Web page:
Category Archives: World News

Her name was Jyoti Singh Pandey


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On December 16th in Delhi, India, a 23-year old female student and her male companion boarded what they thought was a public city bus. The unauthorized driver and his five friends were the only other people aboard, and they are now being charged for the brutal assault, rape, and murder of the woman. The details of the attack were beyond gruesome, and this case has sparked public outrage in India as people have taken to the streets by the tens of thousands to demand justice and equality. As sickening as this individual case is, it has thrust women’s issues to the forefront and has forced India to search internally for why the rape, violence, and sexual assault on women is something to be put up with rather than reprimanded and prevented. Here are some of the issues that one will find.

Patriarchy – India is a deeply patriarchal society, and women are viewed as lesser value than men. As proof of this, sex-selective abortion and female infanticide are widely practiced and have skewed the gender ratio in India significantly. This can have dire consequences, as having fewer women causes increased trafficking for forced marriage and prostitution – and so the cycle of abuse continues. As an article in The Guardian put it, “There is therefore a huge need for a change of attitudes across society starting, with how families regard and protect their women and how old traditional societies can be weaned away from male domination. That will take a long time.”

Blame the victim – It is common in India for the media and government officials to blame the recurrence of rape on the decisions of the victim. For example, a state legislator from Rajasthan suggested that one way to stop rapes would be to change girls’ school uniforms from skirts to pants. Many have also said that women should know better than to be out so late at night. Since women are now becoming more economically equal with men in India, they are showing new independence in their careers and liberated private lives – yet they should be covering their legs and staying inside after dark? These are the types of conflicting messages that are finally being questioned.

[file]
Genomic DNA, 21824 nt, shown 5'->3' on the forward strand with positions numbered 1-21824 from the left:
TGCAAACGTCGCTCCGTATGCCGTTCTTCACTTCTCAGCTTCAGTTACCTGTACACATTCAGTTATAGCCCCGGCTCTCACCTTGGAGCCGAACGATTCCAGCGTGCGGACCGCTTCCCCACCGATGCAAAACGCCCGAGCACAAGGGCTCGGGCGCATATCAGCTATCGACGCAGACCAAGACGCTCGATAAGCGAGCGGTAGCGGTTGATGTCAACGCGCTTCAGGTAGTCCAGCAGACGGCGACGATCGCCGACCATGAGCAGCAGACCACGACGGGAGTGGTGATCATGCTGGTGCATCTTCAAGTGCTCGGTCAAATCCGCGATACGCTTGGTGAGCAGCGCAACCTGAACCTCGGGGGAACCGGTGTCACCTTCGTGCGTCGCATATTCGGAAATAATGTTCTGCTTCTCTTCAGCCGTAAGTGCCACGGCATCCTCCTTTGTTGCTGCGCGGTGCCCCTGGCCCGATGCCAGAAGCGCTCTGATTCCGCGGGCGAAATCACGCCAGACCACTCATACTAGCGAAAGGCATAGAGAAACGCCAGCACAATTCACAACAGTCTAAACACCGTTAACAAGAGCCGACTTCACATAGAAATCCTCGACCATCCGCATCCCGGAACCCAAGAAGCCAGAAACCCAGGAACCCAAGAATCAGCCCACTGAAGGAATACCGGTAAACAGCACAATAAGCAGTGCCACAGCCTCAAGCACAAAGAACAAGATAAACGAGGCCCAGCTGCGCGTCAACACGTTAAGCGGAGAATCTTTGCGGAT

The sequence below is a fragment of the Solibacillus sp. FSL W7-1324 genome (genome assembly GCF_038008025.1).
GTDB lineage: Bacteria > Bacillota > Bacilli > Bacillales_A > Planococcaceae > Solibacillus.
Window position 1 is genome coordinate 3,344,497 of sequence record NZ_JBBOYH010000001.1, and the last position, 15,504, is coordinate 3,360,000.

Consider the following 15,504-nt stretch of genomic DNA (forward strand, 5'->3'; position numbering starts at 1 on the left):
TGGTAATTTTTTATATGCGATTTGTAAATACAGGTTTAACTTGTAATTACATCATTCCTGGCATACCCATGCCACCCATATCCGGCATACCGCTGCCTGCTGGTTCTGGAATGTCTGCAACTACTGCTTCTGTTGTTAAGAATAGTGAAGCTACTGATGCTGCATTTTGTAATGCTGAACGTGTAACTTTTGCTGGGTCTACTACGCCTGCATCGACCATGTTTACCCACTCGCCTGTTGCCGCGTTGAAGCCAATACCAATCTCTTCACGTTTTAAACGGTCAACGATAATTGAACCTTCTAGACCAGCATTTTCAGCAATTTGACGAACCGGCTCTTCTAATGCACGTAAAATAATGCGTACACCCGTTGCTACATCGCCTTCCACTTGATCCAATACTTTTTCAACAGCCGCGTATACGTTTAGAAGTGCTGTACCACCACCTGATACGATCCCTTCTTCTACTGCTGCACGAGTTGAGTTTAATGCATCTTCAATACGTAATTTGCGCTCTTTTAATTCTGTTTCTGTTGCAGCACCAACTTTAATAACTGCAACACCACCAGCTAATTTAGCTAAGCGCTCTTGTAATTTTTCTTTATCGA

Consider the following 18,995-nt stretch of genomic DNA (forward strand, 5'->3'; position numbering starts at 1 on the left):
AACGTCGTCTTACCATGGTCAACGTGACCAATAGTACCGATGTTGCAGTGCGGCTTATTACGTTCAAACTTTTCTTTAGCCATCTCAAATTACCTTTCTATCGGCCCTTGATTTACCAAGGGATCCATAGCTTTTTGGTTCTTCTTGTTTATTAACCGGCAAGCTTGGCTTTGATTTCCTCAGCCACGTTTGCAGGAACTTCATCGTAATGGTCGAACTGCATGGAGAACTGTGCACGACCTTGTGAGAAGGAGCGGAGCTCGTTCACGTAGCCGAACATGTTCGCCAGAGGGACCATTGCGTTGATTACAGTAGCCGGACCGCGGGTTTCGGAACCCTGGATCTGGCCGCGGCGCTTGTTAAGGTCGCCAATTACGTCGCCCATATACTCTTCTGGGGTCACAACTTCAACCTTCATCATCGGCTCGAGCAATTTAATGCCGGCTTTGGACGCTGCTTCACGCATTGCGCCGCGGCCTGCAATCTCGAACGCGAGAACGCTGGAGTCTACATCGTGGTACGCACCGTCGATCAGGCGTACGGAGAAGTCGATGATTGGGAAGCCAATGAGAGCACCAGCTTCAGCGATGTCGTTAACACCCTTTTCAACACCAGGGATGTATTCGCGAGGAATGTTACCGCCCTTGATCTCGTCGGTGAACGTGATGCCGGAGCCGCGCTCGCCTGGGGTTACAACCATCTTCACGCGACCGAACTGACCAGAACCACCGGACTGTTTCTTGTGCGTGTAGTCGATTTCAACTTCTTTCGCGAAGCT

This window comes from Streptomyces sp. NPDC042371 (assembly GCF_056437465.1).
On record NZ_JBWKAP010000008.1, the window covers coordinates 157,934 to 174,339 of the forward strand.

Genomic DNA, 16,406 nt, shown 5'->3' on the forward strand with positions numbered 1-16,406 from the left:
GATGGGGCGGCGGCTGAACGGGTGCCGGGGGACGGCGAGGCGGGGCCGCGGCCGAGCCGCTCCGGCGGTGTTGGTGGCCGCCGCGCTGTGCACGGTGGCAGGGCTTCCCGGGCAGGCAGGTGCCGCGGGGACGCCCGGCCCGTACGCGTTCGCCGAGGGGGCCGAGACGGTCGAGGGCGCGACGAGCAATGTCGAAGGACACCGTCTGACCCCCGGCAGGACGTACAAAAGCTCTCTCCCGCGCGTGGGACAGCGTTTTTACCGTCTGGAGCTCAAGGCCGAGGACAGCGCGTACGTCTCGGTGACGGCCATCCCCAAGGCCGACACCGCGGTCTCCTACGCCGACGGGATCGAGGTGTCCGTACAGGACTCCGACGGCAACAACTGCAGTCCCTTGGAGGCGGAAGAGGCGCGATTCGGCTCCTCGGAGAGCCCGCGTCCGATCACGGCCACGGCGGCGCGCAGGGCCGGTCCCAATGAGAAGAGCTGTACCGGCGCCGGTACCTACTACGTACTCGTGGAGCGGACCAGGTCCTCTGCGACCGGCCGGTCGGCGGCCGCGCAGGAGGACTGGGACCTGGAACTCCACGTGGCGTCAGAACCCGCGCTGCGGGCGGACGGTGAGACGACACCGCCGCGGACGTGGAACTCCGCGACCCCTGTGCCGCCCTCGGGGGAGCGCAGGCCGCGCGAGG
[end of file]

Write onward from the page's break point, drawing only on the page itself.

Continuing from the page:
The “Shame” factor – Due to the patriarchal attitudes and traditional caste hierarchies present in India, when a woman is raped she is viewed by society as used, ruined, and a disgrace to her family. As a result, sexual assault is often minimalized and goes unreported. In 2011, 80,000 rape cases were reported in Great Britain, population 62 million, where 24,000 rape cases were reported in India, population 1.24 billion – You do the math.

On that note, the victim’s father bravely decided to release her name to the public yesterday, with this statement: “My daughter didn’t do anything wrong. She died while protecting herself. I am proud of her. Revealing her name will give courage to other women who have survived these attacks. They will find strength from my daughter.”

Her name was Jyoti Singh Pandey. She is a symbol for this movement, but one of many. And we can only hope that her case has been the desperately needed spark that can ignite true, deep, thorough change in gender equality in India. Time will tell.





Political Power of Women


Whether or not women voted for red or blue this past Tuesday, the 2012 Election showed that women were a tremendous force to contend with in this country. Making up 53% of the electorate , the women’s vote was hard fought and hard won. It is the opinion of every talking head, pundit and speculator that President Obama’s victory was carried, in part, by women. The Guardian calls the 2012 election “[a] decisive a moment in feminism as there has been.” Throughout the campaign the candidates were clamoring for our vote, hoping to sway us one way or another, finally realizing that our opinions are worth the fight.

On the global scale, this is not the case. Rarely do women enjoy the same consideration as we did during this election cycle. And while the participation of women in politics is growing, their leadership and contributions go mostly unrecognized. The gains that women have made on the global political stage are largely uneven. While women represent half the population, they only hold a fraction of the political positions worldwide. It is common for decisions that will affect women and their families to be made without their input.